Tony had worked for a number of years for the Northern Woods Construction Company. To start the day, Tony would report to the headquarters of Northern Woods in Orson, Pennsylvania. There, Tony and the other workers would gather their equipment and materials needed for the day\’s project, load up the construction vehicles, and then travel to the work site. At the end of each day, Tony and his co-workers were required to return to Orson, unload their vehicles, and perform whatever end-of-shift duties they had.
For years, Northern Woods was only paying Tony and his co-workers for time spent actually on the job site at the work location. Tony was never paid for his travel time at the beginning and the end of each work day.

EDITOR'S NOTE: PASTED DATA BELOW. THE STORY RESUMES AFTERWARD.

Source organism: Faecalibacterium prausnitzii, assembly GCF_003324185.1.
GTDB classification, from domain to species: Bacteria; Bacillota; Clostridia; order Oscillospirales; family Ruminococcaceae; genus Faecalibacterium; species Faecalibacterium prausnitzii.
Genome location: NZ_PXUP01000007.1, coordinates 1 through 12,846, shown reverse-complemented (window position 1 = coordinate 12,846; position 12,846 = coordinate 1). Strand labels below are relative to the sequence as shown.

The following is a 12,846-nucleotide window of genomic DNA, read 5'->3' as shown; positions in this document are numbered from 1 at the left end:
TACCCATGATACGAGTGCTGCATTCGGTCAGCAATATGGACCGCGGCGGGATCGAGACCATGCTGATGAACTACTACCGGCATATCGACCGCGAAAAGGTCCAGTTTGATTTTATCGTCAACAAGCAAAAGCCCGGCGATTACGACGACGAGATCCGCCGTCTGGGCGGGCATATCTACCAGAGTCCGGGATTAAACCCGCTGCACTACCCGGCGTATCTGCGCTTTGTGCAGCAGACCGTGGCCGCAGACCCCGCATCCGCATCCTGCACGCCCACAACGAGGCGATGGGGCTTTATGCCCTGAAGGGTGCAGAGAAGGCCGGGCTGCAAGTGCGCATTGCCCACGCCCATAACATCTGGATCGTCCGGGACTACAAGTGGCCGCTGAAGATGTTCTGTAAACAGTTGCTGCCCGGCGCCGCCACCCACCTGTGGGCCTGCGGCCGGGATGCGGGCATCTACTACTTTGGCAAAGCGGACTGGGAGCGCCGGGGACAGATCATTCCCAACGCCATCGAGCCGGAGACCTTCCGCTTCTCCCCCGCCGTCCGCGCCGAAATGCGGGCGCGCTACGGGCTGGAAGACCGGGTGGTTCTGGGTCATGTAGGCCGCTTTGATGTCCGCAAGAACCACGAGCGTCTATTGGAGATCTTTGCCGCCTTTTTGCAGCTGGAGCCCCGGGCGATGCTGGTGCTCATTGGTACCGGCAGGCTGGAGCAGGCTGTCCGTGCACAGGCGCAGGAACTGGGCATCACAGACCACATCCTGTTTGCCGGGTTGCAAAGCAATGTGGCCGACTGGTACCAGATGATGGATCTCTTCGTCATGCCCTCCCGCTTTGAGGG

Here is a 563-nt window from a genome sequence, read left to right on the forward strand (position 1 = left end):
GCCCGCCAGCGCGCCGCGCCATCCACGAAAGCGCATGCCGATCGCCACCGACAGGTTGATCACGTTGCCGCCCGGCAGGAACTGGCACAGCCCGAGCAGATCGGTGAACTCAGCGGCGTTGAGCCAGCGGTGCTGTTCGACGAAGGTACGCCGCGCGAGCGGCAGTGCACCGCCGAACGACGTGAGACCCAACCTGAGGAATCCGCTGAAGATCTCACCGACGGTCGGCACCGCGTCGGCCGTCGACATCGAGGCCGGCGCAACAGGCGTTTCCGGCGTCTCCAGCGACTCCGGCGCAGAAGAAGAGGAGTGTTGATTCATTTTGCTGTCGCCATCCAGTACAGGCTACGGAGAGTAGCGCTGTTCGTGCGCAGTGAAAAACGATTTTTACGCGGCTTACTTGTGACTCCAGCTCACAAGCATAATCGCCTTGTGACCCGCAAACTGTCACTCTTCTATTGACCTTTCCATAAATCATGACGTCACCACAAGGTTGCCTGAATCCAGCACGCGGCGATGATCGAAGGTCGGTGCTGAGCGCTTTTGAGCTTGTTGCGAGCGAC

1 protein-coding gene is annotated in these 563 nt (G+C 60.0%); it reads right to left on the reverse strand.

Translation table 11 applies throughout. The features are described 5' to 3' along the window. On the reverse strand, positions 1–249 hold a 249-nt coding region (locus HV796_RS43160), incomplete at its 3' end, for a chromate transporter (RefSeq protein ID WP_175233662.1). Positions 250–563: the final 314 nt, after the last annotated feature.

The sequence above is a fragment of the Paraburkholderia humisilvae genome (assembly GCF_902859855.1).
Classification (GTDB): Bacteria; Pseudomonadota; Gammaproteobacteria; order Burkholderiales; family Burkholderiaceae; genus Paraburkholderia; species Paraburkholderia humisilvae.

Finally, Tony, as demanded by his wife, inquired as to whether or not he shouldn\’t be paid for his travel time from his employer\’s headquarters to the work site and back from the work site to his employer\’s place of business.
Issue: Is Tony\’s wife right?
Answer: Of course she is. The wife is always right.
The Department of Labor has enacted a specific regulation, specifically addressing travel during the work day. In cases such as Tony\’s, where he was required to report at a meeting place to receive instructions and/or pick up tools and then return to that work site, that time must be counted as hours worked, and he must be paid for the same.
Disclaimer: The above article is for instructive purposes only and each case is fact sensitive. Consultation with an attorney should be obtained instead of reliance upon the legal issues discussed in this column.